It’s exciting to see Shyamalan on such confident footing once more, all these years later.
Simon is a garbage man who approaches the world at an angle. Literally. In Hal Hartley's new film “Henry Fool,” Simon is almost always shot with his head tilted down and cocked to one side, with the rims of his glasses positioned right above his eyes, which regard us sideways. He is a man so beaten down by life that he cannot look at anything straight-on. Then Henry arrives to save him.
Simon Grim (James Urbaniak) has just been savagely beaten by a motorcyclist and his girlfriend. Like everyone else in the neighborhood, they treat Simon like a punching bag. Henry Fool (Thomas Jay Ryan) is a homeless drifter with a deep, wise voice. He moves into Henry's basement, where the flames from the furnace reinforce his satanic undertones. His mission is to lift Simon to his feet, apparently, and instill a sense of mission in him.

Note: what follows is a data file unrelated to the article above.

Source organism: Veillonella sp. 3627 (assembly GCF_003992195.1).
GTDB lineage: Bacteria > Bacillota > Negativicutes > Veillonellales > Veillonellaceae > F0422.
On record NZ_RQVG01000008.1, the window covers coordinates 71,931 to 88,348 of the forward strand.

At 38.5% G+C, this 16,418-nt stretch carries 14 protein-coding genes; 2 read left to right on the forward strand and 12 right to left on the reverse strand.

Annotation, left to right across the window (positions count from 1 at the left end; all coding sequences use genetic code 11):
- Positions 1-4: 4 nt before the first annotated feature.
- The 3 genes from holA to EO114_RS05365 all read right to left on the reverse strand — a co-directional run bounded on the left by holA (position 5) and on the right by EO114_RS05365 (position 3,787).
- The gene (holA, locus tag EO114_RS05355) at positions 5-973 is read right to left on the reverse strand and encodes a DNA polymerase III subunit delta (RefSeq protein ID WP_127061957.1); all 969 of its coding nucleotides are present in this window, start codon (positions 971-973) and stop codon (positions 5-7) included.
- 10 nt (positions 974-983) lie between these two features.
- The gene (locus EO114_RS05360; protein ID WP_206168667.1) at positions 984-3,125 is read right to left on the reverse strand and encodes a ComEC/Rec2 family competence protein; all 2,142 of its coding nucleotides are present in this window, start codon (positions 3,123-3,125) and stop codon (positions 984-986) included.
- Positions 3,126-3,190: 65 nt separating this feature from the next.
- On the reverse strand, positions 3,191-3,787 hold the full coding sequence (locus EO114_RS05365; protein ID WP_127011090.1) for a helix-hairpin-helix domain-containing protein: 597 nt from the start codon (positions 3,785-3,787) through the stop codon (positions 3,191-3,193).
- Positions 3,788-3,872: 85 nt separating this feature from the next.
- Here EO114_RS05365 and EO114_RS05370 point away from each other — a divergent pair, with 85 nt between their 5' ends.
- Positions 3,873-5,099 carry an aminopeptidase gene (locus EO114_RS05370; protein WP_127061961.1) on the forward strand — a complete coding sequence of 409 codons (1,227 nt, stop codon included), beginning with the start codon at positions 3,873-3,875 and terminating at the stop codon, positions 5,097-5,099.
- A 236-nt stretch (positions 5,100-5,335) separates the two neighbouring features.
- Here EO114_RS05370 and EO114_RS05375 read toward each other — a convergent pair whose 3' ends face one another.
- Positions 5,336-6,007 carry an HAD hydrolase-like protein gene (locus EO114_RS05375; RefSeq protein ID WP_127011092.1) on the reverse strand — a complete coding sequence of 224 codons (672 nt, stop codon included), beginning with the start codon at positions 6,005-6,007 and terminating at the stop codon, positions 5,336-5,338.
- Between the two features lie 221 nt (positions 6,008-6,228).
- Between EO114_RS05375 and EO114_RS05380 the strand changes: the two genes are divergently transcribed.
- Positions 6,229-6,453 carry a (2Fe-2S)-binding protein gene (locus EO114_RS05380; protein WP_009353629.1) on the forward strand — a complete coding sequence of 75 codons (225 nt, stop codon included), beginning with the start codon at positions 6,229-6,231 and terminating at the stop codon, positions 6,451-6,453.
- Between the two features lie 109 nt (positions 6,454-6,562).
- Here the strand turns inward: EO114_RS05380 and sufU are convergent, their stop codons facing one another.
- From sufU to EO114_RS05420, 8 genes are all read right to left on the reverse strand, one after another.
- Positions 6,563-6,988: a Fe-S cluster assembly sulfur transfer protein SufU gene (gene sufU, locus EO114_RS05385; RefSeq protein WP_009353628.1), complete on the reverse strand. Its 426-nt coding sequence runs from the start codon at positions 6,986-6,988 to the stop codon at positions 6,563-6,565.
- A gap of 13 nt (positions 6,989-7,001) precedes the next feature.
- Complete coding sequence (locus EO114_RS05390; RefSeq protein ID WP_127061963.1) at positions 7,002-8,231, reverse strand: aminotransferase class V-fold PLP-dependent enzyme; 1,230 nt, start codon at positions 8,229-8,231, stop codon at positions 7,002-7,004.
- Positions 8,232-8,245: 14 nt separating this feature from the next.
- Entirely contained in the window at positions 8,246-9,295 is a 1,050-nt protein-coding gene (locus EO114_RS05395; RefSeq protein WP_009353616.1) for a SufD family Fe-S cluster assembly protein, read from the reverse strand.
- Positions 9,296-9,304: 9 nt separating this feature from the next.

Simon's family includes his mother, Mary (Maria Porter), who is on a lot of pills, and a chain-smoking sister named Fay (Parker Posey), who is an idle slattern quickly attracted to Henry. But Henry makes an unexpected choice and confesses to Simon: “I made love to your mother half an hour ago, and I'm beginning to think it wasn't such a good idea, because it makes Fay jealous.” Simon looks at this statement as he looks at everything, askance.
Henry is working on his “Confessions,” a vast opus. He claims to have connections at a publishing house. He gives Simon a journal with large blank pages and encourages him to write down everything that happens to him. Simon's thoughts flow out effortlessly in iambic pentameter, and when they are posted on the Web, they make him world famous. Meanwhile, nobody much likes Henry's confessions, and it turns out his connection to the publisher is as a janitor, not an editor. There is also the matter of his conviction for child molestation.